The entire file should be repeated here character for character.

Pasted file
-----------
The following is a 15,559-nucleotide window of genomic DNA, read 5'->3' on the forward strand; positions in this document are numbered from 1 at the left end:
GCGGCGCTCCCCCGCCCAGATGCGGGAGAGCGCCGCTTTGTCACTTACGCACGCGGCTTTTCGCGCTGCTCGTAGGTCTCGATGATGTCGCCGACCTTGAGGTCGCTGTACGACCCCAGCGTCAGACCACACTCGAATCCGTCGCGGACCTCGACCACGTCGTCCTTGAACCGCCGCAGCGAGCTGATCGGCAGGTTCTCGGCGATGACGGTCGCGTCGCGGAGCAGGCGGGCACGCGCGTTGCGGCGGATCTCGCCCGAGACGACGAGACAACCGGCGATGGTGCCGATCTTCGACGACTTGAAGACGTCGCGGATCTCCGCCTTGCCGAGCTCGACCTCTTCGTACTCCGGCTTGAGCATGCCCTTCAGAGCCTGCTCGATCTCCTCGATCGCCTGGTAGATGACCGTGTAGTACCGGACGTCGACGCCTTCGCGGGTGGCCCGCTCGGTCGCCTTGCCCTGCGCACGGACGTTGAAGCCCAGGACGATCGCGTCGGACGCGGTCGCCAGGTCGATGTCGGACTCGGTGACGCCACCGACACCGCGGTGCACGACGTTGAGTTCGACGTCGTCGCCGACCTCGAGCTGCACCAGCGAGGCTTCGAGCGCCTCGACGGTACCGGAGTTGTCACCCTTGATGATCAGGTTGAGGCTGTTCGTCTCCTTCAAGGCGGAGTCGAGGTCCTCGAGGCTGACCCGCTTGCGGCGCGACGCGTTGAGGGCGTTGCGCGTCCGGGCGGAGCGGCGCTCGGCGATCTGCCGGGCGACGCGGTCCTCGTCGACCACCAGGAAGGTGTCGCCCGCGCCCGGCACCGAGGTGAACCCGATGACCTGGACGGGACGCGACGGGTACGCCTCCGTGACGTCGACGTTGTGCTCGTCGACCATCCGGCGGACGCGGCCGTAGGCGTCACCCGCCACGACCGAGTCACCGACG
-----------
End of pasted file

The following is a 15,559-nucleotide window of genomic DNA, read 5'->3' on the forward strand; positions in this document are numbered from 1 at the left end:
GCGGCGCTCCCCCGCCCAGATGCGGGAGAGCGCCGCTTTGTCACTTACGCACGCGGCTTTTCGCGCTGCTCGTAGGTCTCGATGATGTCGCCGACCTTGAGGTCGCTGTACGACCCCAGCGTCAGACCACACTCGAATCCGTCGCGGACCTCGACCACGTCGTCCTTGAACCGCCGCAGCGAGCTGATCGGCAGGTTCTCGGCGATGACGGTCGCGTCGCGGAGCAGGCGGGCACGCGCGTTGCGGCGGATCTCGCCCGAGACGACGAGACAACCGGCGATGGTGCCGATCTTCGACGACTTGAAGACGTCGCGGATCTCCGCCTTGCCGAGCTCGACCTCTTCGTACTCCGGCTTGAGCATGCCCTTCAGAGCCTGCTCGATCTCCTCGATCGCCTGGTAGATGACCGTGTAGTACCGGACGTCGACGCCTTCGCGGGTGGCCCGCTCGGTCGCCTTGCCCTGCGCACGGACGTTGAAGCCCAGGACGATCGCGTCGGACGCGGTCGCCAGGTCGATGTCGGACTCGGTGACGCCACCGACACCGCGGTGCACGACGTTGAGTTCGACGTCGTCGCCGACCTCGAGCTGCACCAGCGAGGCTTCGAGCGCCTCGACGGTACCGGAGTTGTCACCCTTGATGATCAGGTTGAGGCTGTTCGTCTCCTTCAAGGCGGAGTCGAGGTCCTCGAGGCTGACCCGCTTGCGGCGCGACGCGTTGAGGGCGTTGCGCGTCCGGGCGGAGCGGCGCTCGGCGATCTGCCGGGCGACGCGGTCCTCGTCGACCACCAGGAAGGTGTCGCCCGCGCCCGGCACCGAGGTGAACCCGATGACCTGGACGGGACGCGACGGGTACGCCTCCGTGACGTCGACGTTGTGCTCGTCGACCATCCGGCGGACGCGGCCGTAGGCGTCACCCGCCACGACCGAGTCACCGACG